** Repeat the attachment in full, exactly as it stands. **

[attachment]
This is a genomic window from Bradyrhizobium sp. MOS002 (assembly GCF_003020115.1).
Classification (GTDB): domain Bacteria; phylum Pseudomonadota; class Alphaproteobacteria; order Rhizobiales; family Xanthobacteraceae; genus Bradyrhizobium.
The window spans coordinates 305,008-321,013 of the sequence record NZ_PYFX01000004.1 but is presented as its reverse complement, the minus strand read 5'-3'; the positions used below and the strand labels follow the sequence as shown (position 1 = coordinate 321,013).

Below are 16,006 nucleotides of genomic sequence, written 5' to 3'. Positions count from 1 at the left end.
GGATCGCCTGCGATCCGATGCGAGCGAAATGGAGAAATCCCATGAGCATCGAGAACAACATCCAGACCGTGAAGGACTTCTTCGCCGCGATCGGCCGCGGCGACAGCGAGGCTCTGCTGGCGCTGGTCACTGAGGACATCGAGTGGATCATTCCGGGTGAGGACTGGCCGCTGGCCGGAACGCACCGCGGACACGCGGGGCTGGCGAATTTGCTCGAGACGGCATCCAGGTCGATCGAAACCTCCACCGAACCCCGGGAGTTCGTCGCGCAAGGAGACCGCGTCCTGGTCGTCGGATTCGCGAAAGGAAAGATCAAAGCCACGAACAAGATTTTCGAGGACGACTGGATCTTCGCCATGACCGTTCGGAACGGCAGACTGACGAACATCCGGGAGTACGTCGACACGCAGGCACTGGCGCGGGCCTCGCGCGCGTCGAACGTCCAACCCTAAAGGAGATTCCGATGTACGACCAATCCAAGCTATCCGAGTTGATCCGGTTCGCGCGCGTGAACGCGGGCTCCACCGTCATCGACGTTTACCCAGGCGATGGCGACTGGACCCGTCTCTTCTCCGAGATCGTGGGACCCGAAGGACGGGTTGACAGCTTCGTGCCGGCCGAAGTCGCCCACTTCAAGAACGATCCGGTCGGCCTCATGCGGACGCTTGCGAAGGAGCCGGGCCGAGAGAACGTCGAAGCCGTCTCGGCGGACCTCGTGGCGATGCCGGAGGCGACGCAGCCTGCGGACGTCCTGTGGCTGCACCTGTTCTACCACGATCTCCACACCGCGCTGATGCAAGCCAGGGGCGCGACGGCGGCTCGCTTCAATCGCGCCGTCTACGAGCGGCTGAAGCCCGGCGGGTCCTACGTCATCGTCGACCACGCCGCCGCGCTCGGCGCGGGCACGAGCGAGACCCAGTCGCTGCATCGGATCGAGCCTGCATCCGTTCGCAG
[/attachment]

This is a genomic window from Bradyrhizobium sp. MOS002 (assembly GCF_003020115.1).
Classification (GTDB): domain Bacteria; phylum Pseudomonadota; class Alphaproteobacteria; order Rhizobiales; family Xanthobacteraceae; genus Bradyrhizobium.
The window spans coordinates 305,008-321,013 of the sequence record NZ_PYFX01000004.1 but is presented as its reverse complement, the minus strand read 5'-3'; the positions used below and the strand labels follow the sequence as shown (position 1 = coordinate 321,013).

Below are 16,006 nucleotides of genomic sequence, written 5' to 3'. Positions count from 1 at the left end.
GGATCGCCTGCGATCCGATGCGAGCGAAATGGAGAAATCCCATGAGCATCGAGAACAACATCCAGACCGTGAAGGACTTCTTCGCCGCGATCGGCCGCGGCGACAGCGAGGCTCTGCTGGCGCTGGTCACTGAGGACATCGAGTGGATCATTCCGGGTGAGGACTGGCCGCTGGCCGGAACGCACCGCGGACACGCGGGGCTGGCGAATTTGCTCGAGACGGCATCCAGGTCGATCGAAACCTCCACCGAACCCCGGGAGTTCGTCGCGCAAGGAGACCGCGTCCTGGTCGTCGGATTCGCGAAAGGAAAGATCAAAGCCACGAACAAGATTTTCGAGGACGACTGGATCTTCGCCATGACCGTTCGGAACGGCAGACTGACGAACATCCGGGAGTACGTCGACACGCAGGCACTGGCGCGGGCCTCGCGCGCGTCGAACGTCCAACCCTAAAGGAGATTCCGATGTACGACCAATCCAAGCTATCCGAGTTGATCCGGTTCGCGCGCGTGAACGCGGGCTCCACCGTCATCGACGTTTACCCAGGCGATGGCGACTGGACCCGTCTCTTCTCCGAGATCGTGGGACCCGAAGGACGGGTTGACAGCTTCGTGCCGGCCGAAGTCGCCCACTTCAAGAACGATCCGGTCGGCCTCATGCGGACGCTTGCGAAGGAGCCGGGCCGAGAGAACGTCGAAGCCGTCTCGGCGGACCTCGTGGCGATGCCGGAGGCGACGCAGCCTGCGGACGTCCTGTGGCTGCACCTGTTCTACCACGATCTCCACACCGCGCTGATGCAAGCCAGGGGCGCGACGGCGGCTCGCTTCAATCGCGCCGTCTACGAGCGGCTGAAGCCCGGCGGGTCCTACGTCATCGTCGACCACGCCGCCGCGCTCGGCGCGGGCACGAGCGAGACCCAGTCGCTGCATCGGATCGAGCCTGCATCCGTTCGCAG